Youngsters praying at a Miami church

“Ultimately, whatever the area of prayer emphasis, we must always come back to the purposes of God. Jesus taught us to pray, ‘Your Kingdom come, Your will be done, on earth, as it is in heaven’ (Matthew 6:10). As we pray for something as important as national elections, we must lay down our own desires and take up the desires of God. What we really desire is for the Lord’s purposes to be achieved in and through our nation. All of our requests must be couched in words and thoughts that focus our hearts on the Kingdom of God.

“Pray today for the purposes of God to be accomplished in the U.S. elections: Pray that the U.S. will turn and seek first the Kingdom of God; pray that God will be honored in the midst of this election campaign; pray for opportunities for Christians to share their faith and their values in the midst of this election process; pray that the results of the 2012 elections will please the Lord and release His blessing over this nation.”

Why do so many different groups feel called to pray for America?

A youngster talks with God (Photo by Oscar Mota)

“Five years ago a network of prominent leaders from a broad coalition of ministries formed the Awakening America Alliance,” says Dr. Wilson. “With strong conviction that America was in a devastating spiritual decline, this group of men and women decided that a united, public moment of prayer for awakening was needed across our country.”

“In many ways what happened on September 11, 2001, signaled what would take place in the 21st century. We saw the collapse of things we thought were certain, of things we thought would never fall and we saw an invasion of darkness and fear in our nation that we had never experienced. Some days I wake up and ask myself ‘How in the world did America get in this shape? How did we become this dark in my generation?’ I believe that can change but it can only change if the people of God unite in prayer.”

Prayer is vital. So, is an understanding of “where candidates stand on issues of mercy and justice in our world,” says a group of 3,600 Catholic nuns, the Sisters of Mercy, which has published a downloadable, free, 16-page, non-partisan guide, U.S. Elections 2012, designed to promote prayer and public discourse about the election. Their focus is on “matters relevant to Earth, immigration, nonviolence, racism and women.”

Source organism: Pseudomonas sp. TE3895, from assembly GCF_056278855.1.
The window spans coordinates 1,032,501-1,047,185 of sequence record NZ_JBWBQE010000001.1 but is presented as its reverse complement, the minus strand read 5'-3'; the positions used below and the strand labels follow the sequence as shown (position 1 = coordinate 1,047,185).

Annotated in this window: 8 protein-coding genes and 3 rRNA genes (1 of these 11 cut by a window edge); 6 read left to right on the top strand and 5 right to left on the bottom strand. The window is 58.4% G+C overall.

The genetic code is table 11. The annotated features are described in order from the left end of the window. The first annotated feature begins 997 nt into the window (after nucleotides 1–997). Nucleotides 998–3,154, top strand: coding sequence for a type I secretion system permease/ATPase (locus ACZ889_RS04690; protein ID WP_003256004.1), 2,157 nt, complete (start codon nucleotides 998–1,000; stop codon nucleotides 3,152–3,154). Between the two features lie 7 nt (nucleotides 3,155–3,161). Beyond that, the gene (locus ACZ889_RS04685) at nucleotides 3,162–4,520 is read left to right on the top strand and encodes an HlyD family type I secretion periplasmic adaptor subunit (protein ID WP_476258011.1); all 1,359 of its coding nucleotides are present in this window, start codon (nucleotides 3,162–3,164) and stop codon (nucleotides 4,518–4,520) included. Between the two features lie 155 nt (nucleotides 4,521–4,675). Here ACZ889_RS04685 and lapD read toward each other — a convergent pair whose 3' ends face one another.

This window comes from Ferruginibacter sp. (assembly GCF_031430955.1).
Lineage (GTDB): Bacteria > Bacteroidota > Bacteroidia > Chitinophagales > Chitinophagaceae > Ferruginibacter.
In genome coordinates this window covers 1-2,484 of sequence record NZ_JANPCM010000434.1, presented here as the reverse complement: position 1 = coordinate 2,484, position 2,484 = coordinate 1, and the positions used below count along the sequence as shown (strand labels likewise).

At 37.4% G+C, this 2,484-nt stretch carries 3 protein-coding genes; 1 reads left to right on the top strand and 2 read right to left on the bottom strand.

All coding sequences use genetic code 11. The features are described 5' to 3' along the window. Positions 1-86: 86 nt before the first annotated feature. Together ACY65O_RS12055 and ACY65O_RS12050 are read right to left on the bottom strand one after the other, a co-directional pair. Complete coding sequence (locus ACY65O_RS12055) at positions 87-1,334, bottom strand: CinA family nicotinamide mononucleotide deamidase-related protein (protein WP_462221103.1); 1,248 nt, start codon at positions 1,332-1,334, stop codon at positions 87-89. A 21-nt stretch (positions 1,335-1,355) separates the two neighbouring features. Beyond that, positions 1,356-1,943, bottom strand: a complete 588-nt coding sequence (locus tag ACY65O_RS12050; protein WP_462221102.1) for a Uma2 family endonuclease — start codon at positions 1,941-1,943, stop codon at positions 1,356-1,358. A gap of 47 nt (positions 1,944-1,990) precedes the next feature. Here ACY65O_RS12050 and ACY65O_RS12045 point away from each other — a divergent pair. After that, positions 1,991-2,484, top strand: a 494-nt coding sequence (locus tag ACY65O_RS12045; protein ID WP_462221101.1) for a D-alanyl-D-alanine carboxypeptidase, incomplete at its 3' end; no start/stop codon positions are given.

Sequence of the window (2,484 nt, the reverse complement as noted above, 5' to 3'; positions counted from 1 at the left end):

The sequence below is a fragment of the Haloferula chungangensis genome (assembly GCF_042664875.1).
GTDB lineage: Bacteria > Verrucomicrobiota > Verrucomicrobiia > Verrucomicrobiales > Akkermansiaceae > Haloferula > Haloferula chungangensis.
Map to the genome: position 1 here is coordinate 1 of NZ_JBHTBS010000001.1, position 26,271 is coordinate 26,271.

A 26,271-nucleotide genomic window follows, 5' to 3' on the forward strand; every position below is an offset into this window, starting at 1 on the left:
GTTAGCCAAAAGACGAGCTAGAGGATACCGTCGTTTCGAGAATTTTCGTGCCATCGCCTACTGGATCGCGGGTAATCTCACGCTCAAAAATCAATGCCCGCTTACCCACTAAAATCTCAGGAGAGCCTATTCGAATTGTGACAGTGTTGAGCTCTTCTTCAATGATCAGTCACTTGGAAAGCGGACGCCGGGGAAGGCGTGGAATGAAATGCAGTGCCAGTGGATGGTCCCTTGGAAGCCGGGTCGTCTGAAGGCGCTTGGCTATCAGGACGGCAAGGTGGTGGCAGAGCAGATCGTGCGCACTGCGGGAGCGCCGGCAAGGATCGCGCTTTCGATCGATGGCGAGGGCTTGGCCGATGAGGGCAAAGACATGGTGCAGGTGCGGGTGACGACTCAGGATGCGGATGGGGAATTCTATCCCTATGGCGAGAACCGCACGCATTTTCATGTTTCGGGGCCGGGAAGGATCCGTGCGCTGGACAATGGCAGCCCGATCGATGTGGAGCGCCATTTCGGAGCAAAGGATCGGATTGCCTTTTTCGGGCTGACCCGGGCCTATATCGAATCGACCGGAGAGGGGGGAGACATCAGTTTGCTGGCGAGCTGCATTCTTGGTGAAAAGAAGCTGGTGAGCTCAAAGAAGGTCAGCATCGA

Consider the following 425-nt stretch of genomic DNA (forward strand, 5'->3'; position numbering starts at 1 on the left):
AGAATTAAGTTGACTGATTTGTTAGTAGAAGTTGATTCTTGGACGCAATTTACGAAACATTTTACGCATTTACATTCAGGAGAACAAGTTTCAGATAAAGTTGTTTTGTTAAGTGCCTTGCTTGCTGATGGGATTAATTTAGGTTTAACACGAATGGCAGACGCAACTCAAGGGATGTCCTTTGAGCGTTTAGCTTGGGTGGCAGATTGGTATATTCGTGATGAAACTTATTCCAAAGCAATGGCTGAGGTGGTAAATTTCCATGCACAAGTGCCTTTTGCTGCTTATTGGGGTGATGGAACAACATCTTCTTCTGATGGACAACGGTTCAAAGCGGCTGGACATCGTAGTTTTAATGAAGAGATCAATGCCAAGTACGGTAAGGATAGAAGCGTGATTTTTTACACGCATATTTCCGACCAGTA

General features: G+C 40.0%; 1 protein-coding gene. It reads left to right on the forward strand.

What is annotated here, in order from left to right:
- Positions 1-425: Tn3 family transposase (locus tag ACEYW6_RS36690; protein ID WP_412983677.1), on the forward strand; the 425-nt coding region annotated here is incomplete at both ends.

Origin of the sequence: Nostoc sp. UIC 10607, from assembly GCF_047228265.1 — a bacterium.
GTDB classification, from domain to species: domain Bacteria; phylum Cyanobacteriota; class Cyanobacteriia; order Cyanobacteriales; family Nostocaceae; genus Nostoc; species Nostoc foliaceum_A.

“I am continually taken back by the great presence of the Lord that sweeps in upon us as we join our hands and hearts, cross denominational lines, and cry out to God for mercy and pardon for America,” says  spokesperson Judy Seifert, who is affiliated with the Church of God Prayer Leader’s Network and Youth For Christ. “It is an honor and a privilege to be a part of calling America to prayer, at such a time as this.

“While things appear bleak for our nation, we must stop and remember the scriptures that remind us, to see the whole matter, you have to examine things from God’s point of view. When we look behind the public scenes, and look at what God’s people are doing, it’s only then, that we see the vast moving of His hand at work in our behalf. And His hand is moving mightily in opening large venues of prayer throughout our nation.

“When God’s people pray, God moves! Our sin has caused judgments to fall upon us as a nation. But we have hope in the goodness of our Lord. For His great name’s sake, God always extends opportunity to repent and return to Him.”

“‘If’ my people who are called by my name….’ What a resounding, yet conditional message from God to Solomon in 2 Chronicles 7,” says the group’s Texas state coordinator, Oni Roberts. “It reminds us, the church, to come humbly before Him, to repent and turn from apathy and compromise. Then He will hear us and heal our land.

“We, the church, have a responsibility to God, to America, to our founding fathers, and the next generation to take these words from God seriously.

“I am committed to pray according to the mandates of the Lord in 2 Chronicles believing that God will honor His Word and ignite a spiritual awakening in America.

“Will you pray?”

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